Australia has emerged joint second with Norway in a ranking of the world’s wealthiest nations sitting at USD$300,000 per capita, behind leader Switzerland with USD$500,000 per capita, but all eyes are on upcoming markets China and India.

In a report by Credit Suisse, it was revealed that China contributes almost a third of the global middle class, worth USD$34 trillion worldwide, and will be home to 2.4 million millionaires by 2016.

While India only has a per capita worth of USD$5,500, that amount has doubled in the last decade and it is home to 34,000 new millionaires in 2011 alone.

With global wealth increasing from USD$195 trillion to USD$231 trillion is just one year, led by growing wealth in countries like Australia, Singapore, India, Chile and South Africa, the report predicts that global wealth will increase by 50% by 2016.

Hans-Ulrich Meister, CEO of Credit Suisse Private Banking and Credit Duisse Switzerland believes that these figures point to emerging countries like China and India are fuelling consumption trends, and will be responsible for a gradual closing of the gap between the global income classes.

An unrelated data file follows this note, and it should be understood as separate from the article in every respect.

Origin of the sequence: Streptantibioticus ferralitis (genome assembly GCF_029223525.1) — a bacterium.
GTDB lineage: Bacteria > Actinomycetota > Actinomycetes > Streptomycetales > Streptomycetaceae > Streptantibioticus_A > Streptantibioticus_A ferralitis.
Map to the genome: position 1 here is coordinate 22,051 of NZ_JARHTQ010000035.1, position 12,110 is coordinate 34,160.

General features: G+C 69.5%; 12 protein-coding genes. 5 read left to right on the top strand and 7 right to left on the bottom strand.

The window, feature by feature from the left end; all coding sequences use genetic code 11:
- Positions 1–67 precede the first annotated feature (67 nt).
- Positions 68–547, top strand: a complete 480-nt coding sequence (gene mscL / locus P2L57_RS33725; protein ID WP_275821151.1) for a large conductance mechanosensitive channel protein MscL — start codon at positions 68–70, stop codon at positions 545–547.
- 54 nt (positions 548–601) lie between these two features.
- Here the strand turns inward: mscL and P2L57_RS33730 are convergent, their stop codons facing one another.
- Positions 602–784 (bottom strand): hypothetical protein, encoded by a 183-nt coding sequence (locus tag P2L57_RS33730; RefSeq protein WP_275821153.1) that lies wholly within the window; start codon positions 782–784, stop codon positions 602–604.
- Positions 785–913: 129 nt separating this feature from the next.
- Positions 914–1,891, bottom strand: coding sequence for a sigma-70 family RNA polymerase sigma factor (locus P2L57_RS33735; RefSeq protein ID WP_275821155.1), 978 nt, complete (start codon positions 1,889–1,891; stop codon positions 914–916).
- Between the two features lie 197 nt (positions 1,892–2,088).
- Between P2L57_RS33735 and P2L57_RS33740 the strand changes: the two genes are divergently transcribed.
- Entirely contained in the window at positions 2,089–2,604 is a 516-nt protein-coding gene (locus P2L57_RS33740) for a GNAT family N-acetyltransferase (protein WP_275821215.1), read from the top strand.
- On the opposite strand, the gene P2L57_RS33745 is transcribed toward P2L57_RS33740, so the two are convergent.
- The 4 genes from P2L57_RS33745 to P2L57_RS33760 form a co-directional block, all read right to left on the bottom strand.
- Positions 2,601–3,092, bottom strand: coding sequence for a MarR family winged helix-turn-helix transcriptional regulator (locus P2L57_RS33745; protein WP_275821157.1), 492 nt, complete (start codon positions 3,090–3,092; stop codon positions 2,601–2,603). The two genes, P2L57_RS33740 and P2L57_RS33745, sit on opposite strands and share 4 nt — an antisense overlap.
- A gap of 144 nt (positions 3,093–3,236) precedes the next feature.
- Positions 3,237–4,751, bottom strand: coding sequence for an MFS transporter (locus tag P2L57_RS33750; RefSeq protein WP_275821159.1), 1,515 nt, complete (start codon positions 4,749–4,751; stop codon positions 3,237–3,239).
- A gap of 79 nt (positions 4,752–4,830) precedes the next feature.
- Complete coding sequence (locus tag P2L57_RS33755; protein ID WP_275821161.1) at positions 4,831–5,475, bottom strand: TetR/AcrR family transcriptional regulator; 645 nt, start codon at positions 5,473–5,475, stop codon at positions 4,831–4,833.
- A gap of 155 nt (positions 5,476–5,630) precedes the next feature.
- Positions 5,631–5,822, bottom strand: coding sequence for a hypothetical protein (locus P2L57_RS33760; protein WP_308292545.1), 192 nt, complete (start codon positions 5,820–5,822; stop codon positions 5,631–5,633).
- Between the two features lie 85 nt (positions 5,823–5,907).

“Assuming that the global economic climate remains relatively benign, over the next few years, we expect growth in household wealth to average 8-9% per annum, with emerging market economies, especially China and India, as the principal drivers,” says Meister.

Meister also believes that global brands must bear this trend in mind when forecasting future directions of their marketing strategies. “Emerging countries, with their vast increase of middle class consumers over the next few years will drive trends in consumptions. Brands need to address these markets if they wish to tap into this large group of new spenders.”